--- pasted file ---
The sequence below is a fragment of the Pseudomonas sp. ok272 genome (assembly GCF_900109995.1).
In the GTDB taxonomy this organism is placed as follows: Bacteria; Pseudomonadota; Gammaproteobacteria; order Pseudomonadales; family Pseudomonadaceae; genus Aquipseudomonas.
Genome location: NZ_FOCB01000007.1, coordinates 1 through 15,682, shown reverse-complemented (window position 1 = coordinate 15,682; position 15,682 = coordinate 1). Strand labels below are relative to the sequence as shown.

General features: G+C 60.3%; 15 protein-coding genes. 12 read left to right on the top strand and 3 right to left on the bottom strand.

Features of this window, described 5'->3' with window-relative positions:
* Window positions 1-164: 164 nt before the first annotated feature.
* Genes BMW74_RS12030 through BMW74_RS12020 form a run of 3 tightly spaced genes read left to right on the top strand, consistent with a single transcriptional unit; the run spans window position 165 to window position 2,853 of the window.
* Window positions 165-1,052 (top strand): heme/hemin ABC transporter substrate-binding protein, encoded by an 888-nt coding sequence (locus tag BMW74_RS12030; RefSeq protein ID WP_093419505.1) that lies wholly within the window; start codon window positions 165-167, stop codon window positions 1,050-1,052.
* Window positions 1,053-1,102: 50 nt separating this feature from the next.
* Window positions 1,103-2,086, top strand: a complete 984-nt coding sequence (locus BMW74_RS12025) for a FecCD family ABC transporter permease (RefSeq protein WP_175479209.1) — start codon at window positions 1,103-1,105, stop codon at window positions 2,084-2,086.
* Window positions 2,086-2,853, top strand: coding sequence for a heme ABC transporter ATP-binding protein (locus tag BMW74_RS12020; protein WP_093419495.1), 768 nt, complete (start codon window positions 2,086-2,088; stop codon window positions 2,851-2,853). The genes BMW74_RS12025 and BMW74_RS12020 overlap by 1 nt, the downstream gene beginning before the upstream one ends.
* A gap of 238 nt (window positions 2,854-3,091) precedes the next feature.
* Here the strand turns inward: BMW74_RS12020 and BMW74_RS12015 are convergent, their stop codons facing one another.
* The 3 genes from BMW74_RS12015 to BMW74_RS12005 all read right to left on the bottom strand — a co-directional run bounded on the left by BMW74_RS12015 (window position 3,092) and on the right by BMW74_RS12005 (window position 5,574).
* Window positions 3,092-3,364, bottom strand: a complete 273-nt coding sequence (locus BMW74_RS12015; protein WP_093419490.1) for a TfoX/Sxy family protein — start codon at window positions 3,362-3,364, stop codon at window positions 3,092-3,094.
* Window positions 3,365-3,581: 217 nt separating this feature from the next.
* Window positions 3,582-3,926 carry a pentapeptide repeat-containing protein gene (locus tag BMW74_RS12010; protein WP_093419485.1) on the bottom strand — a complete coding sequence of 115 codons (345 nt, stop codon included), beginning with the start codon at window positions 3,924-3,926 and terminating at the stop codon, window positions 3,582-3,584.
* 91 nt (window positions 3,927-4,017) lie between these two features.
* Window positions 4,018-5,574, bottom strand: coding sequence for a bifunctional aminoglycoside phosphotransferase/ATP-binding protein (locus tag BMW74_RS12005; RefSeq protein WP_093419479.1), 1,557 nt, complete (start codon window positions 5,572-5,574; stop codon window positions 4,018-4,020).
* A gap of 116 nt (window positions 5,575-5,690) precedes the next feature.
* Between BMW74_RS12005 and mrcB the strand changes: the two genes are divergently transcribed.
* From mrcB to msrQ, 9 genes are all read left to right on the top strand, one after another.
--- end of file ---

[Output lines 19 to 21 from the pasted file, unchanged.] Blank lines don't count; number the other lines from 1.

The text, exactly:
* Window positions 4,018-5,574, bottom strand: coding sequence for a bifunctional aminoglycoside phosphotransferase/ATP-binding protein (locus tag BMW74_RS12005; RefSeq protein WP_093419479.1), 1,557 nt, complete (start codon window positions 5,572-5,574; stop codon window positions 4,018-4,020).
* A gap of 116 nt (window positions 5,575-5,690) precedes the next feature.
* Between BMW74_RS12005 and mrcB the strand changes: the two genes are divergently transcribed.